3. Review the costs and benefits of such a plan to contain omissions.
4. Withdrawing under article 27 if this proves to be in the best economic interests of New Zealand.
5) RMA – National
Introduce a substantive RMA reform bill within 3 months of coming to Government and pass this within 9 months. These reforms will assist the forestry industry by:
- Requiring balance in decision making by explicitly recognising importance of development and property rights.
- Providing for a greater use of National standards so that the forestry industry is not faced with different rules for different districts.
- Limiting objectors to those actually affected and provide for rejecting vexatious and frivolous objections.
- Repealing Treaty and Maori spiritual provisions and ensure all citizens are treated equally.
- Providing for direct referral to the Environment Court.
The package of substantive reforms is not only important for new forestry processing but will also have an important benefit in enabling much needed roads and electricity infrastructure.
6) OSH - National will:
- Develop industry-specific voluntary codes of good practice that will achieve compliance with the Act.
- Allow employers to drug test employees using agreed legal guidelines.
- Target consistently non-complying companies specifically and the not the industry generally.
- Remove ‘stress’ provisions from OSH legislation.
7) ACC – National
- Enable employers to choose their own insurer.
- Enable self-employed people to choose the provider of cover for their own statutory accident insurance requirements, and leave them free to choose higher levels of cover if desired.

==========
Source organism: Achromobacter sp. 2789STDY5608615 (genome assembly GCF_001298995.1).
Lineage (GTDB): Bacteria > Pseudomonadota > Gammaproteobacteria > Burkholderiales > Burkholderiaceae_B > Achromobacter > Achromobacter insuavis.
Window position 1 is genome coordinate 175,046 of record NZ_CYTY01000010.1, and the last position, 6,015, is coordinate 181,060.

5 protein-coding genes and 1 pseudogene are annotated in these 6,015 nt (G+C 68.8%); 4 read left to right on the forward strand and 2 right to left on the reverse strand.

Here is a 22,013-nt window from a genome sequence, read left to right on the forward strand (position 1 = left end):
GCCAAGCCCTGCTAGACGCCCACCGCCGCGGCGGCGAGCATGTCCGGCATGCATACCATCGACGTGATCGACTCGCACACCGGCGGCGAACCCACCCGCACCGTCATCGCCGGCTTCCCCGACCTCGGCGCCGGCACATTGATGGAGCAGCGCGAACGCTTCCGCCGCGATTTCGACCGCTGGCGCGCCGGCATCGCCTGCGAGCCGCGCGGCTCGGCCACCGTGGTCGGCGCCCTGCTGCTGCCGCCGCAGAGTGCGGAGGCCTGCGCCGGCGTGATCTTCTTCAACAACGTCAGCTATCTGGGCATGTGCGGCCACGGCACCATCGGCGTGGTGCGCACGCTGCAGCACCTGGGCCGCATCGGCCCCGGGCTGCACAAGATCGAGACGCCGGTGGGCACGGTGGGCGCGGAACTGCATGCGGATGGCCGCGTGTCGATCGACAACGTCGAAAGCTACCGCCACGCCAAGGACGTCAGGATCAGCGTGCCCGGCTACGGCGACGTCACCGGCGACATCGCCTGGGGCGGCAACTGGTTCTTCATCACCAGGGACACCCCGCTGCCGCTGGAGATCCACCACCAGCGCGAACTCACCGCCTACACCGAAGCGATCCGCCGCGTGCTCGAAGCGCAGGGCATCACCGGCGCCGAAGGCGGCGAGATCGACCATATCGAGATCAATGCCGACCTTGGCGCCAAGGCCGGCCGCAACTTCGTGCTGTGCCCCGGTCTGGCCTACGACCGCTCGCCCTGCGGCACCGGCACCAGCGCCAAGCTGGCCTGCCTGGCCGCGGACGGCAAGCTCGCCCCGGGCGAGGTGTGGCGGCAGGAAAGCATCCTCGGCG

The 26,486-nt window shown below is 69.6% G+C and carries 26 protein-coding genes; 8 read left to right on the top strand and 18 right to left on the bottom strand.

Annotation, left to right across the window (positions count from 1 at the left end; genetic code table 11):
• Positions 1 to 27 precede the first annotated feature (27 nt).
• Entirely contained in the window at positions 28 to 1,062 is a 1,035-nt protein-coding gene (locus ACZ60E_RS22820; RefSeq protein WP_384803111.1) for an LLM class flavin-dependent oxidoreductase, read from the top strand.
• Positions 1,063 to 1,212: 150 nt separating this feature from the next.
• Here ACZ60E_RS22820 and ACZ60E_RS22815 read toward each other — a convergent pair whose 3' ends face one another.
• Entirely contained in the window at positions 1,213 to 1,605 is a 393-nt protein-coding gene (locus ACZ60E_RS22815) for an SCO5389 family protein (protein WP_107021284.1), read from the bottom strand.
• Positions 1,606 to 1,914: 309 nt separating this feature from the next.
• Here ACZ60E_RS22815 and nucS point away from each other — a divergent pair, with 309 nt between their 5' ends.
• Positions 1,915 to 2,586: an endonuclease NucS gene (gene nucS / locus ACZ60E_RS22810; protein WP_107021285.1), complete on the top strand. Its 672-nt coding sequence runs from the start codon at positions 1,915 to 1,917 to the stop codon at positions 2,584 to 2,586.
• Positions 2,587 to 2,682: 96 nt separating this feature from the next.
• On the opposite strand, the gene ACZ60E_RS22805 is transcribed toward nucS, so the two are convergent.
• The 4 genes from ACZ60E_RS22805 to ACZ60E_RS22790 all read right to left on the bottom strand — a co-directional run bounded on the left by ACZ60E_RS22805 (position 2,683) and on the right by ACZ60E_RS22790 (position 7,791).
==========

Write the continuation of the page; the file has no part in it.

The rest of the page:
- Remove duplication between OSH and ACC in the area of injury prevention services.
- Reduce the claims accept/decline cut off time from three weeks to seven working days.
8) Employment Relations – National will:
- Encourage a flexible and competitive labour
- Allow employer and employees to negotiate working terms and conditions that suit their working environment.
- Place limits on union access to the workplace.
-Remove union monopoly bargaining rights over collective agreement contracts.
- Remove unfair dismissal penalties and personal grievance actions (subject to criminal wrong doing as above) where the dismissal is substantially fair but procedurally flawed and establish a 90-day probation period for new workers to reduce the barriers to employment.
Amend the Holidays Act to change the definitions of relevant daily pay to ensure it does not pay more to be sick than to work.
9) Tax - National will:
- Reduce corporate tax rate to 30%.
National recognises that trade barriers continue to limit the access of our timber products to many international markets. We are committed to working hard to maintain and increase export market access, especially for value added products.
- Work in close co-operation with industry groups to push hard for free trade deals, work to lower trade barriers and ensure that New Zealand’s input into world trade negotiations and world trade forums are well resourced by Government and industry officials.